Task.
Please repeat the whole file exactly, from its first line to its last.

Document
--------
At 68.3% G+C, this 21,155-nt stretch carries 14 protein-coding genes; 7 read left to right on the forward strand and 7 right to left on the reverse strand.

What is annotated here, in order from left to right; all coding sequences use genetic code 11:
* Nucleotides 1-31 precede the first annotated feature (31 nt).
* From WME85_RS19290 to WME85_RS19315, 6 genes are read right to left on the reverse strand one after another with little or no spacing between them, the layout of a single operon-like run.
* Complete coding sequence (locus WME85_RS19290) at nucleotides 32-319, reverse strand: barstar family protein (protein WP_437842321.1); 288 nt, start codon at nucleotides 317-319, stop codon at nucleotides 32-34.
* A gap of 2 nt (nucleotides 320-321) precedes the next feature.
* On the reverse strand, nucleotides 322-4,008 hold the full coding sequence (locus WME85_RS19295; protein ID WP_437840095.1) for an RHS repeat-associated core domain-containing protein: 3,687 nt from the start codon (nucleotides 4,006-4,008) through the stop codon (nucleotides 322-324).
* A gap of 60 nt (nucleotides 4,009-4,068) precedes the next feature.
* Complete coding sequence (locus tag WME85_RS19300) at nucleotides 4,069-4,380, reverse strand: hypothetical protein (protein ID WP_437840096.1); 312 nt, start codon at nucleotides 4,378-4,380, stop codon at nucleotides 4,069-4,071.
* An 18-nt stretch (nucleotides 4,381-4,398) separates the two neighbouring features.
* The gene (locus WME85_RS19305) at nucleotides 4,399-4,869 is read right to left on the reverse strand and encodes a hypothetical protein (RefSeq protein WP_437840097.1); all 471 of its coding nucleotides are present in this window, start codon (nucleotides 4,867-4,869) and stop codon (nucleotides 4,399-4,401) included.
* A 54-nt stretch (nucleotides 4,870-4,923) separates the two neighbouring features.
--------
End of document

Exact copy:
At 68.3% G+C, this 21,155-nt stretch carries 14 protein-coding genes; 7 read left to right on the forward strand and 7 right to left on the reverse strand.

What is annotated here, in order from left to right; all coding sequences use genetic code 11:
* Nucleotides 1-31 precede the first annotated feature (31 nt).
* From WME85_RS19290 to WME85_RS19315, 6 genes are read right to left on the reverse strand one after another with little or no spacing between them, the layout of a single operon-like run.
* Complete coding sequence (locus WME85_RS19290) at nucleotides 32-319, reverse strand: barstar family protein (protein WP_437842321.1); 288 nt, start codon at nucleotides 317-319, stop codon at nucleotides 32-34.
* A gap of 2 nt (nucleotides 320-321) precedes the next feature.
* On the reverse strand, nucleotides 322-4,008 hold the full coding sequence (locus WME85_RS19295; protein ID WP_437840095.1) for an RHS repeat-associated core domain-containing protein: 3,687 nt from the start codon (nucleotides 4,006-4,008) through the stop codon (nucleotides 322-324).
* A gap of 60 nt (nucleotides 4,009-4,068) precedes the next feature.
* Complete coding sequence (locus tag WME85_RS19300) at nucleotides 4,069-4,380, reverse strand: hypothetical protein (protein ID WP_437840096.1); 312 nt, start codon at nucleotides 4,378-4,380, stop codon at nucleotides 4,069-4,071.
* An 18-nt stretch (nucleotides 4,381-4,398) separates the two neighbouring features.
* The gene (locus WME85_RS19305) at nucleotides 4,399-4,869 is read right to left on the reverse strand and encodes a hypothetical protein (RefSeq protein WP_437840097.1); all 471 of its coding nucleotides are present in this window, start codon (nucleotides 4,867-4,869) and stop codon (nucleotides 4,399-4,401) included.
* A 54-nt stretch (nucleotides 4,870-4,923) separates the two neighbouring features.